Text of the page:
For many young people, the hardest part of life comes after they’ve graduated from high school or earned their GED and the question becomes, “Now what?” For any number of reasons, there may be no direct path leading them into either college or the workforce.
Year Up is a relatively new national and local support organization for urban 18 to 24-year-olds that bridges that breach by offering them the opportunity to start a professional career after only a year.
During the first six months of the program, students attend classes at Year Up, earning college credits and learning technical and professional skills that prepare them for success in a corporate environment. During the second six months, Year Up students gain experience in internships at leading businesses in their area.
The organization addresses students’ social and emotional development and provides the appropriate support systems to place these young adults on a viable path to economic self-sufficiency, while at the same time providing a weekly stipend to students for the year they’re in the program.
Alan Anderson, executive director of the Chicago branch of Year Up, says that within four months of completing the program, 89 percent of Year Up Chicago students are either employed at a company making a livable wage of at least $15 an hour, or in school working toward a college degree.
That’s a little higher than the 84 percent average for national Year Up students who show these same positive outcomes.
Year Up was established in Boston in 2000 by Gerald Chertavian, a Wall Street type who had mentored a young man in a Big Brothers program. He thought the young man deserved an opportunity and agreed to pay his college tuition if he graduated from high school and maintained good grades in college.
The experience moved Chertavian enough that after he co-founded and sold a software development firm in the late ‘90s, he used his ensuing riches to form Year Up, which now has branches in Boston, Providence, New York, Baltimore, D.C., Miami, Atlanta, San Francisco, Puget Sound, and Chicago.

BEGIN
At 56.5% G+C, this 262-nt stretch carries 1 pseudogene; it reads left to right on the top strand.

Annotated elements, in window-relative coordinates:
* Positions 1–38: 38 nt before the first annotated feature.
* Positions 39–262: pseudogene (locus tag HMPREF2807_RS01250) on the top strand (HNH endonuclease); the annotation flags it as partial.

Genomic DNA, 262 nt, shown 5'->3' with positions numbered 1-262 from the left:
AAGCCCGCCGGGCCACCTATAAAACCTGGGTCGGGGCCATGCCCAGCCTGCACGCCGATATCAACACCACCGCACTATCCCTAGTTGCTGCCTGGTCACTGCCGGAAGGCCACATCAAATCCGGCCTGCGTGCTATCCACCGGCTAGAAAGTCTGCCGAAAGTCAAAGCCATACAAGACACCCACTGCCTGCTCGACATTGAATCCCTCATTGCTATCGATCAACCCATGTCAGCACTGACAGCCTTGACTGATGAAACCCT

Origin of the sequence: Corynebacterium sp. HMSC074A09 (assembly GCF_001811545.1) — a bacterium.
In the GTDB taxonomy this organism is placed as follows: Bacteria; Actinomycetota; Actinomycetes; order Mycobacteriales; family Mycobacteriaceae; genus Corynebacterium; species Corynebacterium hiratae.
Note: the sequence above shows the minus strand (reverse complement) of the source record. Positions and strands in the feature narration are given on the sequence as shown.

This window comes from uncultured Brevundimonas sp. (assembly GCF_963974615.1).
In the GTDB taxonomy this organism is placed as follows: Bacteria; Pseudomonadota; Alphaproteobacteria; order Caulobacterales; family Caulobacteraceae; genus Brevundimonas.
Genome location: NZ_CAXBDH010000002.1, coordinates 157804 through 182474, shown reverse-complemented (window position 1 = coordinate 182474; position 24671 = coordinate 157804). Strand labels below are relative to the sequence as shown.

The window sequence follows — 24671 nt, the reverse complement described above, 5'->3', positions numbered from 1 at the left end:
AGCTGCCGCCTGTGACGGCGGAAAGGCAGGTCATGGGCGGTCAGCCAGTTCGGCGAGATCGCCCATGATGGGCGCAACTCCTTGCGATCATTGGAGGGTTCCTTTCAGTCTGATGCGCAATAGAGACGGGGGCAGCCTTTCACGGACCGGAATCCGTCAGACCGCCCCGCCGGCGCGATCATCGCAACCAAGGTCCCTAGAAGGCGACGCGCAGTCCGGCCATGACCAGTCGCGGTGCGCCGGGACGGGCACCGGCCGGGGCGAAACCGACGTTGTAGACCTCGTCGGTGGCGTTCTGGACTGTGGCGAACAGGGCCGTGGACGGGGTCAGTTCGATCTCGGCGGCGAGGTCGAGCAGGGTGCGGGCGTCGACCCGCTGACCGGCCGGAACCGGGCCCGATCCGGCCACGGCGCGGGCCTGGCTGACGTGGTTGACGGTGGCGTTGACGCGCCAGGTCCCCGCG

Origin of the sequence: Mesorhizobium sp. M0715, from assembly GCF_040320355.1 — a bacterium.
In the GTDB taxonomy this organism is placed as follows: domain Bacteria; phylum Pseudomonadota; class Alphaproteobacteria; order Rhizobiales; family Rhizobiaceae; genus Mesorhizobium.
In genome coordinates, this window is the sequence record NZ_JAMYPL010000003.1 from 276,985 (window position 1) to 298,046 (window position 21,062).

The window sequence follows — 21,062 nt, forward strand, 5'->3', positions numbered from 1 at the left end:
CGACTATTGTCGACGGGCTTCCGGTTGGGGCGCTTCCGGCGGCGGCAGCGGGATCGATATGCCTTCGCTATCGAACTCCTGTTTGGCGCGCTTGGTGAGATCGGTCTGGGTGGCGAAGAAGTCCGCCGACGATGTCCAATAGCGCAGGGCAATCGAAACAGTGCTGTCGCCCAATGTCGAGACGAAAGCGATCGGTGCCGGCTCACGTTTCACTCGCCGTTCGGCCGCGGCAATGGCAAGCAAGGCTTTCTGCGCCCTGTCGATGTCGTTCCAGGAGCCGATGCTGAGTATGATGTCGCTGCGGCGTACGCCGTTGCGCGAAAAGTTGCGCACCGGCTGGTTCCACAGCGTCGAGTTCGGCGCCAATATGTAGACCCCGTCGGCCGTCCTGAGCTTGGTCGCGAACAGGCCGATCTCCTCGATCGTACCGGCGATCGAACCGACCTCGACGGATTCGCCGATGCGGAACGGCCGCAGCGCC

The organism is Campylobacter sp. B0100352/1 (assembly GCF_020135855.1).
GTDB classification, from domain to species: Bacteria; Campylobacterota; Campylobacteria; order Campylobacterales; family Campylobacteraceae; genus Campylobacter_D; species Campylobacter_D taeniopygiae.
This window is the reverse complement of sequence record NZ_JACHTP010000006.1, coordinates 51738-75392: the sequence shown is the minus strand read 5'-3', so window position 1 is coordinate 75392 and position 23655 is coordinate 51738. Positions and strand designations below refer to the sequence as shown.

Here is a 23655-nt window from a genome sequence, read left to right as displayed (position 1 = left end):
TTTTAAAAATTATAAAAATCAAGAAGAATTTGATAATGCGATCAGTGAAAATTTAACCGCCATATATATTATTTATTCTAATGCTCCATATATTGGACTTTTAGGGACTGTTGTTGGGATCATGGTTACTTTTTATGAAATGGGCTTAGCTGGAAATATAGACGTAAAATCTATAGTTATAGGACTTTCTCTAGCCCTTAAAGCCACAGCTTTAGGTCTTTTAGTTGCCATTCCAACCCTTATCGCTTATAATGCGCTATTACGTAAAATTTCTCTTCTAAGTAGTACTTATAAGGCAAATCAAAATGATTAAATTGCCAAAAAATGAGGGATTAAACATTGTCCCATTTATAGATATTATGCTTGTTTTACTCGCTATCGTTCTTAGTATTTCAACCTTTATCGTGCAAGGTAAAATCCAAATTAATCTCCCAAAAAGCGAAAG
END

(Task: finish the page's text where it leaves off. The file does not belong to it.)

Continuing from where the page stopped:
Since its beginning, some 7,500 students, about 60 percent Black and 20 percent Hispanic, have been served by Year Up nationally, with 100 percent of them being placed in internships with over 250 corporate partners.
The Chicago branch, opened barely three years ago, has served over 300 students to date (85 percent Black and 12 percent Hispanic), and has also placed 100 percent into internships, with over 40 employer-partners, according to Anderson. “We started with a class of 25 students back in September of 2010. This year we will serve about 160 students, then 200 next year, and 240 the year after that,” he says.
There seems to be a numbers game that contributes to Year Up’s enviable and much needed success track record.
Speaking of the student demographic Year Up serves, Anderson notes, “In this country, there are over seven million young adults who are in that age group 18-24, out of school, out of work and with no path to get into either. In the Chicago market, there are over 100,000 of these people alone.”
On the other hand, he notes that in Chicago there are hundreds of thousand of jobs going unfilled and that nationwide there are “millions of jobs coming in the next decade that we need to find skilled labor for that doesn’t require more than a high school diploma or GED,” plus some extra specific training.
“The disconnect is because there is no formal way of identifying what exactly are the skills that are necessary, and what needs to happen to prepare somebody effectively so they can go into those roles,” Anderson says.
That is what Year Up does so well.
Students are trained in information technology skills – fixing computers, systems administration, reimaging and debugging software, setting up networks, working with server applications, help desk support, building cables, coding, building websites, some programming and project management, installation, etc.
But just as importantly, they learn office protocol and business etiquette through such classes as time management, working in teams, customer service, workplace norms, introduction to business, goals setting, presentation skills, conflict resolution and negotiation, and communicating clearly and effectively.
Students sign a contract, just as they might with a corporation, stipulating things they have to stick to, like being on time, dressing professionally, and working well with others. They have to show up Monday through Friday at 8:30 a.m. and there are group meetings to start the week at “Monday Morning Kickoffs” and to end it, at “Friday Afternoon Feedback”.
“If the contract is violated, there’s a consequence: you get demerits and lose part of your stipend,” Anderson explains. “You start with a point total and if you get enough demerits that you get to zero, you’ve fired yourself.
“We not only want to make sure they operate in a professional environment, but just as importantly, we want to show the students respect by not marginalizing them in ways they may have been before, by holding them to a higher standard and making them accountable.”
Year Up is not for everyone. Anderson says the program targets “motivated young adults who want to be successful and who have the desire, but just need some support and direction to get there.”
He says, “If you’re a person who can go to school or go to work without this program, you’re not going to be admitted because you already have a path. You may have a support system that’s going to encourage you and provide you access to college or careers.